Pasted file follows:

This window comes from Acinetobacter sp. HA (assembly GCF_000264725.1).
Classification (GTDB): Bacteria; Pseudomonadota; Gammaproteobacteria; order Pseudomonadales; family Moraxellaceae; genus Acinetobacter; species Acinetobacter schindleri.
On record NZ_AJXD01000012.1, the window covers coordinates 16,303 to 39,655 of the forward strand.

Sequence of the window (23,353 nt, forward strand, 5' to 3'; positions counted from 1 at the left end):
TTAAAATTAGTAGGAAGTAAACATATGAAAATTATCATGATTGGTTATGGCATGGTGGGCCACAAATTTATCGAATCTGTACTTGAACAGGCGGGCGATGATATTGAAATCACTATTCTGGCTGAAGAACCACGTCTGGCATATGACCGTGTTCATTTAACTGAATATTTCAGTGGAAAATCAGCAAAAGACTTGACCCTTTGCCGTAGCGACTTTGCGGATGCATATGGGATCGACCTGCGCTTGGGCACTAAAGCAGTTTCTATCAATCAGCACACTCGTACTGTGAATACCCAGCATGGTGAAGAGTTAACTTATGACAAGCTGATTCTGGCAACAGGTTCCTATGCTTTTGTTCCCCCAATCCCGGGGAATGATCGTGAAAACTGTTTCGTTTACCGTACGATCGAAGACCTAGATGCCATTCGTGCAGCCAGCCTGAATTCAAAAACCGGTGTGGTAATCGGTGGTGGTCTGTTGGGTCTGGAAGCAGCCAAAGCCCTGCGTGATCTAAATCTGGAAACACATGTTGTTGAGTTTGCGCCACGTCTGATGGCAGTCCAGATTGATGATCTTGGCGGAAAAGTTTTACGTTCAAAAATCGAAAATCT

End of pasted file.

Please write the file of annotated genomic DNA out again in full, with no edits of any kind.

This window comes from Acinetobacter sp. HA (assembly GCF_000264725.1).
Classification (GTDB): Bacteria; Pseudomonadota; Gammaproteobacteria; order Pseudomonadales; family Moraxellaceae; genus Acinetobacter; species Acinetobacter schindleri.
On record NZ_AJXD01000012.1, the window covers coordinates 16,303 to 39,655 of the forward strand.

Sequence of the window (23,353 nt, forward strand, 5' to 3'; positions counted from 1 at the left end):
TTAAAATTAGTAGGAAGTAAACATATGAAAATTATCATGATTGGTTATGGCATGGTGGGCCACAAATTTATCGAATCTGTACTTGAACAGGCGGGCGATGATATTGAAATCACTATTCTGGCTGAAGAACCACGTCTGGCATATGACCGTGTTCATTTAACTGAATATTTCAGTGGAAAATCAGCAAAAGACTTGACCCTTTGCCGTAGCGACTTTGCGGATGCATATGGGATCGACCTGCGCTTGGGCACTAAAGCAGTTTCTATCAATCAGCACACTCGTACTGTGAATACCCAGCATGGTGAAGAGTTAACTTATGACAAGCTGATTCTGGCAACAGGTTCCTATGCTTTTGTTCCCCCAATCCCGGGGAATGATCGTGAAAACTGTTTCGTTTACCGTACGATCGAAGACCTAGATGCCATTCGTGCAGCCAGCCTGAATTCAAAAACCGGTGTGGTAATCGGTGGTGGTCTGTTGGGTCTGGAAGCAGCCAAAGCCCTGCGTGATCTAAATCTGGAAACACATGTTGTTGAGTTTGCGCCACGTCTGATGGCAGTCCAGATTGATGATCTTGGCGGAAAAGTTTTACGTTCAAAAATCGAAAATCT